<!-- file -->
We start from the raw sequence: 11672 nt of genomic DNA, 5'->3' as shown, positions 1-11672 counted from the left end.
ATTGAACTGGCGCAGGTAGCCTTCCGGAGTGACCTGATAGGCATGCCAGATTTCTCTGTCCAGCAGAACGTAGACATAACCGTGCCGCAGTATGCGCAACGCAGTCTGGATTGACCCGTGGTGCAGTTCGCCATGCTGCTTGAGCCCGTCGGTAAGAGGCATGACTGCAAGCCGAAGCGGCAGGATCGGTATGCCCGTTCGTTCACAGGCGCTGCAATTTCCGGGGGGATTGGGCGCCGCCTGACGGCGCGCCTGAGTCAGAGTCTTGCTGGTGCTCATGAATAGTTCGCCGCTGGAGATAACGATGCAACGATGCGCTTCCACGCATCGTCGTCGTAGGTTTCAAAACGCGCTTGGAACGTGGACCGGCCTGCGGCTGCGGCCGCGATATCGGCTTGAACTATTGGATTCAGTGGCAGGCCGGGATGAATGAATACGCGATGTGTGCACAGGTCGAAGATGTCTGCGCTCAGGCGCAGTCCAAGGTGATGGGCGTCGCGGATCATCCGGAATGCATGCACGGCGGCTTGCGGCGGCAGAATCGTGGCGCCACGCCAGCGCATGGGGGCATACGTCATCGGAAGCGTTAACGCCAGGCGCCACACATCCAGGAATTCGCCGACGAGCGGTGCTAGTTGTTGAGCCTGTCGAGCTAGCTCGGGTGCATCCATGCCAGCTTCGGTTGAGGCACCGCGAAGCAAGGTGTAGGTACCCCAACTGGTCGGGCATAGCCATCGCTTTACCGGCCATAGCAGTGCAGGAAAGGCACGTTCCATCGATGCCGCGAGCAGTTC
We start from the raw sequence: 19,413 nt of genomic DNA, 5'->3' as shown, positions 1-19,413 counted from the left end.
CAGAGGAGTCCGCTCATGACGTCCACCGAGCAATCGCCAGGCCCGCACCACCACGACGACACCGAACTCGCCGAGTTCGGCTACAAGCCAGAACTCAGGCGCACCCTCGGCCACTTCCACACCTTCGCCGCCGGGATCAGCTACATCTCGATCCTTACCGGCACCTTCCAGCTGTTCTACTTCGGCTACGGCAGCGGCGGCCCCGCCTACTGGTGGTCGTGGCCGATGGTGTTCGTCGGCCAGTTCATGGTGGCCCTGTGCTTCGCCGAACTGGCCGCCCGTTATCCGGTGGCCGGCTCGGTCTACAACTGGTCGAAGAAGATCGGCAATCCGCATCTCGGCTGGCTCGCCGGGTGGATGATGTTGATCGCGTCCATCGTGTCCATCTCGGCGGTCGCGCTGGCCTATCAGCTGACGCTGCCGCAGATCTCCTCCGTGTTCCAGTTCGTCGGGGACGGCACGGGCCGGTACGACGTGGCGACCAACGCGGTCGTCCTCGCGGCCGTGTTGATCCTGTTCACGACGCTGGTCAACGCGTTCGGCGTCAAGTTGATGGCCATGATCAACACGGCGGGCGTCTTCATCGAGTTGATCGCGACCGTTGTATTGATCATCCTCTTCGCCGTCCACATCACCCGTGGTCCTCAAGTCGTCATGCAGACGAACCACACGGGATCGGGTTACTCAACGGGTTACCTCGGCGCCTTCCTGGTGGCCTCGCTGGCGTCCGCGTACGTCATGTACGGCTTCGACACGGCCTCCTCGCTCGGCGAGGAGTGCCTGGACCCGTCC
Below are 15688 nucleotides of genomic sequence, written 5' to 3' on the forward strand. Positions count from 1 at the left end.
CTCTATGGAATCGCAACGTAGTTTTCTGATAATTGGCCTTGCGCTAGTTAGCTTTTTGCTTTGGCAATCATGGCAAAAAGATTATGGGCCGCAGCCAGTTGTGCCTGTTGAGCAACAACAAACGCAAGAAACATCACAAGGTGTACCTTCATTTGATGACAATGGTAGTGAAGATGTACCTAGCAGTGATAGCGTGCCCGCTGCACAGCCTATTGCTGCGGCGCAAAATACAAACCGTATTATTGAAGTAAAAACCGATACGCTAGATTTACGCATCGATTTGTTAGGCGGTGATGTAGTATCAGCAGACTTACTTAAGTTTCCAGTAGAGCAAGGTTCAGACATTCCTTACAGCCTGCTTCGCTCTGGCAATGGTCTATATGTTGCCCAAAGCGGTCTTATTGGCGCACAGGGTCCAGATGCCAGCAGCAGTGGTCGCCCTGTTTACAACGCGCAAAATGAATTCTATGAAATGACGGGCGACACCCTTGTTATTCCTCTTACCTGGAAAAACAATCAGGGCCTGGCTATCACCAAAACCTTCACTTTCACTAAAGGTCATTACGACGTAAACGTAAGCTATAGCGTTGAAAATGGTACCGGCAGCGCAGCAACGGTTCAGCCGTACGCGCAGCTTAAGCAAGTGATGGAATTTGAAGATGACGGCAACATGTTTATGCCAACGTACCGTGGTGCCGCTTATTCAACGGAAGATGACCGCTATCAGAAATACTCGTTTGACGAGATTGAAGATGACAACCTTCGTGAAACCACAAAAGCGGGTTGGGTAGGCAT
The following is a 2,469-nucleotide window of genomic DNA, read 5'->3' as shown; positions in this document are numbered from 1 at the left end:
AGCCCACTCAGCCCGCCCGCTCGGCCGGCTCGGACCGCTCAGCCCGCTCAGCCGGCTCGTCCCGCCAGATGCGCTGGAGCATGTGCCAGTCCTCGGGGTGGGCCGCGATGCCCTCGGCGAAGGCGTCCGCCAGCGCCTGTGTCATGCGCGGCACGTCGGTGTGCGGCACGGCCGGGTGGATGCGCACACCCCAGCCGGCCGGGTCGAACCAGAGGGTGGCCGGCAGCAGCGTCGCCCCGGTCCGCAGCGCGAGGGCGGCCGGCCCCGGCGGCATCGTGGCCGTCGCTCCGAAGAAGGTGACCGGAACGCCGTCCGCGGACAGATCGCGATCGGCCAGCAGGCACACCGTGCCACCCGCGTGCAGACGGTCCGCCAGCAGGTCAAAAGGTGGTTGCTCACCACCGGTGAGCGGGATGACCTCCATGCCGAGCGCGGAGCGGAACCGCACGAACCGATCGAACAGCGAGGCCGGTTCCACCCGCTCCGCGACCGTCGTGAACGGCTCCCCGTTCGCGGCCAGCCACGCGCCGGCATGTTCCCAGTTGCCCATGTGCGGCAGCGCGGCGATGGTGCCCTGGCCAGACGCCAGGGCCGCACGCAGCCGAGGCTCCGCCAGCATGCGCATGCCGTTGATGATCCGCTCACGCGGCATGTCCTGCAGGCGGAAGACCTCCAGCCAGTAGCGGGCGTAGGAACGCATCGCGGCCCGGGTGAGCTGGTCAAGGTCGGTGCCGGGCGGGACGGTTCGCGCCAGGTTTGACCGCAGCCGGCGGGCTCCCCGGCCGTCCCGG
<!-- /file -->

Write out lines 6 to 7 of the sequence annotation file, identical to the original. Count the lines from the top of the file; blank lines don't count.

CTCTATGGAATCGCAACGTAGTTTTCTGATAATTGGCCTTGCGCTAGTTAGCTTTTTGCTTTGGCAATCATGGCAAAAAGATTATGGGCCGCAGCCAGTTGTGCCTGTTGAGCAACAACAAACGCAAGAAACATCACAAGGTGTACCTTCATTTGATGACAATGGTAGTGAAGATGTACCTAGCAGTGATAGCGTGCCCGCTGCACAGCCTATTGCTGCGGCGCAAAATACAAACCGTATTATTGAAGTAAAAACCGATACGCTAGATTTACGCATCGATTTGTTAGGCGGTGATGTAGTATCAGCAGACTTACTTAAGTTTCCAGTAGAGCAAGGTTCAGACATTCCTTACAGCCTGCTTCGCTCTGGCAATGGTCTATATGTTGCCCAAAGCGGTCTTATTGGCGCACAGGGTCCAGATGCCAGCAGCAGTGGTCGCCCTGTTTACAACGCGCAAAATGAATTCTATGAAATGACGGGCGACACCCTTGTTATTCCTCTTACCTGGAAAAACAATCAGGGCCTGGCTATCACCAAAACCTTCACTTTCACTAAAGGTCATTACGACGTAAACGTAAGCTATAGCGTTGAAAATGGTACCGGCAGCGCAGCAACGGTTCAGCCGTACGCGCAGCTTAAGCAAGTGATGGAATTTGAAGATGACGGCAACATGTTTATGCCAACGTACCGTGGTGCCGCTTATTCAACGGAAGATGACCGCTATCAGAAATACTCGTTTGACGAGATTGAAGATGACAACCTTCGTGAAACCACAAAAGCGGGTTGGGTAGGCAT
The following is a 2,469-nucleotide window of genomic DNA, read 5'->3' as shown; positions in this document are numbered from 1 at the left end: